Alison Hensley, Master of Arts in Teaching (MAT) Candidate, has been awarded the 2016 LaVerne Noyes Fellowship by UCI Graduate Division.
About Ms. Hensley
I graduated from Westmont College in 2014 where I fell in love with and majored in two foreign languages: mathematics and Spanish. Although I pursued other vocations throughout college years, by the time I had become a senior, I knew teaching was the career path for me. I have always had a passion for learning and mentoring youth, so education was a perfect fit.
When it came time to apply for schools to obtain my teaching credential, UCI was number one on my list. I had heard amazing things about the education department through relatives and friends who were teachers, and it offered a Master of Arts in Teaching as well, a chance for me to become the best teacher I could be before entering the field. After being accepted into the program, I deferred my enrollment for a year so that I could spend a semester working as the director’s assistant on a study abroad program in Mexico, as well as teach elementary school Spanish at a local charter school in Orange County.
Currently, I am in the middle of getting my secondary mathematics credential and am student teaching at Valley High School in Santa Ana where I am blessed to be able to combine both my passions for Spanish and mathematics, and learn from an incredible mentor teacher.
As part of my research for the Master of Arts in Teaching program, I am studying the application of Krashen’s Theory of Affective Filter to mathematics education, a subject that has long been colloquially considered a foreign language.
As for the future, I hope to one day be in the same position my mentor is, working in a low-SES, Spanish-speaking area to provide the safe community, encouraging environment, and academic rigor that pushes students to be the best person they can be. I also foresee a lot of traveling, out-door adventuring, and perhaps some soccer coaching in my future, but I do not see myself leaving the education field anytime soon because there really is no feeling like helping young men and women develop their natural talents, curiosity, tenacity, courage, responsibility, work ethic, interpersonal skills, and leadership skills, not only in the classroom, but in life.
About the LaVerne Noyes Scholarship
The scholarship is awarded to a recipient who is a United States citizen and is a blood descendant of a United States Army or Navy World War I veteran. The veteran, whose military service was terminated by death or an honorable discharge, must have served for at least four months prior to November 11, 1918.
About LaVerne Noyes
LaVerne Noyes was born on January 7, 1849, to Leonard R. and Jane Noyes of Genoa, New York. Noyes enrolled at Iowa Agricultural College (Iowa State University) in 1868 and graduated with a B.S. (1872) in general science as a member of Iowa State's first graduating class. He was awarded an honorary Doctorate in Engineering from Iowa State for the success of his inventions and the promotion of higher education.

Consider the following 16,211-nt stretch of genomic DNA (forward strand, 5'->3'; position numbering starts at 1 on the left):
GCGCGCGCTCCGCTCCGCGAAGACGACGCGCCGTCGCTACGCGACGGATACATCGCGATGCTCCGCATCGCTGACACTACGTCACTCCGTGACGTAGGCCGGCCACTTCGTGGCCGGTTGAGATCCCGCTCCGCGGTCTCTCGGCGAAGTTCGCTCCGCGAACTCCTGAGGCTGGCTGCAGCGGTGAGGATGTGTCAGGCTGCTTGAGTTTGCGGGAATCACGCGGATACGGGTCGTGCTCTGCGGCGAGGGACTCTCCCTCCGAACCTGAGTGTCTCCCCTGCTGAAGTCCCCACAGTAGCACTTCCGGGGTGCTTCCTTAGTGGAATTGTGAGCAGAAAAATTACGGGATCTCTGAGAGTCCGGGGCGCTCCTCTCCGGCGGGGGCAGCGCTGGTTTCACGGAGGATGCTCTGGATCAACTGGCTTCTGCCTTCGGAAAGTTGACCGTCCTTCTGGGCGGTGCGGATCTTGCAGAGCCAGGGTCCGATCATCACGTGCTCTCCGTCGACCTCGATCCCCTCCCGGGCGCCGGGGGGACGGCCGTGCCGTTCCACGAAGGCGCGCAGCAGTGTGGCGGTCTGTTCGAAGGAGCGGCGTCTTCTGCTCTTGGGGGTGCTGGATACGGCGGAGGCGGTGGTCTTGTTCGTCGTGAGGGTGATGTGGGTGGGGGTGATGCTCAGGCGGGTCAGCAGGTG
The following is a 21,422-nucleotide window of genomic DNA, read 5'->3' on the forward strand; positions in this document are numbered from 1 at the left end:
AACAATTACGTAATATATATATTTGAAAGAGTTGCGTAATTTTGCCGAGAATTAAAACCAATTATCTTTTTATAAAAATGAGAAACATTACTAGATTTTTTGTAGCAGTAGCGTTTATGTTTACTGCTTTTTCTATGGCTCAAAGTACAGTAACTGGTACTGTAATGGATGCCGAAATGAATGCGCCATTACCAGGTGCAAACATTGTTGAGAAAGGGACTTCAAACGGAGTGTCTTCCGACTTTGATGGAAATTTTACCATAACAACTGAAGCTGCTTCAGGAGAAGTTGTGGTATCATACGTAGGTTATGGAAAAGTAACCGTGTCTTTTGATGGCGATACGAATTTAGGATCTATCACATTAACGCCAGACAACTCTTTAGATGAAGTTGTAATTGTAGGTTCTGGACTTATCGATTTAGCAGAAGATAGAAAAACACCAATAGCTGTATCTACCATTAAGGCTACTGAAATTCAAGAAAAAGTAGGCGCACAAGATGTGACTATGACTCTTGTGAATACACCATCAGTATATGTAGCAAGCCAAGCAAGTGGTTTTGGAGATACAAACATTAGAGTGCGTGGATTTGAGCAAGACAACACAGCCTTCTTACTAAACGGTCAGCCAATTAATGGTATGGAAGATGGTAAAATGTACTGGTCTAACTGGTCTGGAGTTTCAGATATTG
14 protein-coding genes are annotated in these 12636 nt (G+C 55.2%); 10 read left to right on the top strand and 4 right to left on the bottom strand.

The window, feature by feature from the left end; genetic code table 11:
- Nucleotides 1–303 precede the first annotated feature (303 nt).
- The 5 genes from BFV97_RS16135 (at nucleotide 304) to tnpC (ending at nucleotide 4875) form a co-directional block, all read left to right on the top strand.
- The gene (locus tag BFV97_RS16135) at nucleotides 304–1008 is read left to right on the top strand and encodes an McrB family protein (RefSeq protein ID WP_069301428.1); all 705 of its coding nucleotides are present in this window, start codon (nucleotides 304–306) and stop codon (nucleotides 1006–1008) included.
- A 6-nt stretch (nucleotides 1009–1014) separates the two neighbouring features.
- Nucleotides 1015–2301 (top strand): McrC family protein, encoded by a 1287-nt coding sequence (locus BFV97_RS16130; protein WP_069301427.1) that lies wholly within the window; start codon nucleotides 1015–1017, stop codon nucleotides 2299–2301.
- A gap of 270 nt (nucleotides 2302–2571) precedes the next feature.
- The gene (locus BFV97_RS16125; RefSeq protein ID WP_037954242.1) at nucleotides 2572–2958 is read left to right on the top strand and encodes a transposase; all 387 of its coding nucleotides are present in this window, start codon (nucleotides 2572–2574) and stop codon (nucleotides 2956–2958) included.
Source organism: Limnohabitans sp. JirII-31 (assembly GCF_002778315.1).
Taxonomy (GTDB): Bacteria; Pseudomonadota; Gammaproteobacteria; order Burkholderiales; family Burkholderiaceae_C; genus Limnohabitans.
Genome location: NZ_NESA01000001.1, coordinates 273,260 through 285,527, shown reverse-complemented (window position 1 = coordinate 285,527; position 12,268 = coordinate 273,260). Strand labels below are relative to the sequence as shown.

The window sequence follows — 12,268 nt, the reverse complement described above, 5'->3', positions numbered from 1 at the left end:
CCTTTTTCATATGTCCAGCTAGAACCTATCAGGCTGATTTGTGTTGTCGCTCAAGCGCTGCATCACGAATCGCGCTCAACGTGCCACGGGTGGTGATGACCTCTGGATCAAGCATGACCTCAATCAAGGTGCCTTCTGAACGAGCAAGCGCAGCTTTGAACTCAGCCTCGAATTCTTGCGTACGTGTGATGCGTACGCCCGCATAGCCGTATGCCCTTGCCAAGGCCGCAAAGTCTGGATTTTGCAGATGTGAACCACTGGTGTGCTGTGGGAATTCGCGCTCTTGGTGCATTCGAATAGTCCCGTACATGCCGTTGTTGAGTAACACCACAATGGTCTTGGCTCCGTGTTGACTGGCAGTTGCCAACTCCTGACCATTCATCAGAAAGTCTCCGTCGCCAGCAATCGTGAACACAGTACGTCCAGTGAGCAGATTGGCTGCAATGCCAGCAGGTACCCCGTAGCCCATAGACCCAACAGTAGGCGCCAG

Ida Noyes was born Ida E. Smith on April 16, 1853, to Joel W. and Susan M. Smith in Croton, New York. Ida received her B.S. (1874) from Iowa Agricultural College (Iowa State University). Following her graduation Ida became a teacher. Ida and LaVerne married on May 24, 1877. She and LaVerne moved to Chicago where Ida was able to pursue her interests in the arts. Ida was an active member of the Chicago chapter of the Daughters of the American Revolution, president of the North Side Art Club for many years, and studied art at the Art Institute of Chicago. Ida died on December 5, 1912.
In 1879, LaVerne sold his hay‐tool business and started a book holder manufacturing company. He continued to patent farming machinery, which he
sold to implement manufacturers, and his Noyes Dictionary Holder sold modestly well. However, he became interested in manufacturing windmills and in 1887 he started the Aermotor Company in Chicago, Illinois. The Aermotor Company manufactured some of the first steel windmills and became the leading manufacturer of windmills in the country. The company also manufactured the first steel towers used for electrical transmission lines.
During his successful career as an inventor and businessman, Noyes was able to acquire a modest fortune. Using this money, Noyes created a scholarship fund for World War I veterans and their descendants and he also funded the construction of a hall at the University of Chicago, which he named after his late wife, Ida. Noyes enlisted the help of landscape gardener O.C. Simmonds to help beautify the campus of his alma mater. This project resulted in the creation of Lake LaVerne on the Iowa State campus. LaVerne Noyes died on July 24, 1919.
[LaVerne Noyes bio courtesy of University of Illinois at Chicago]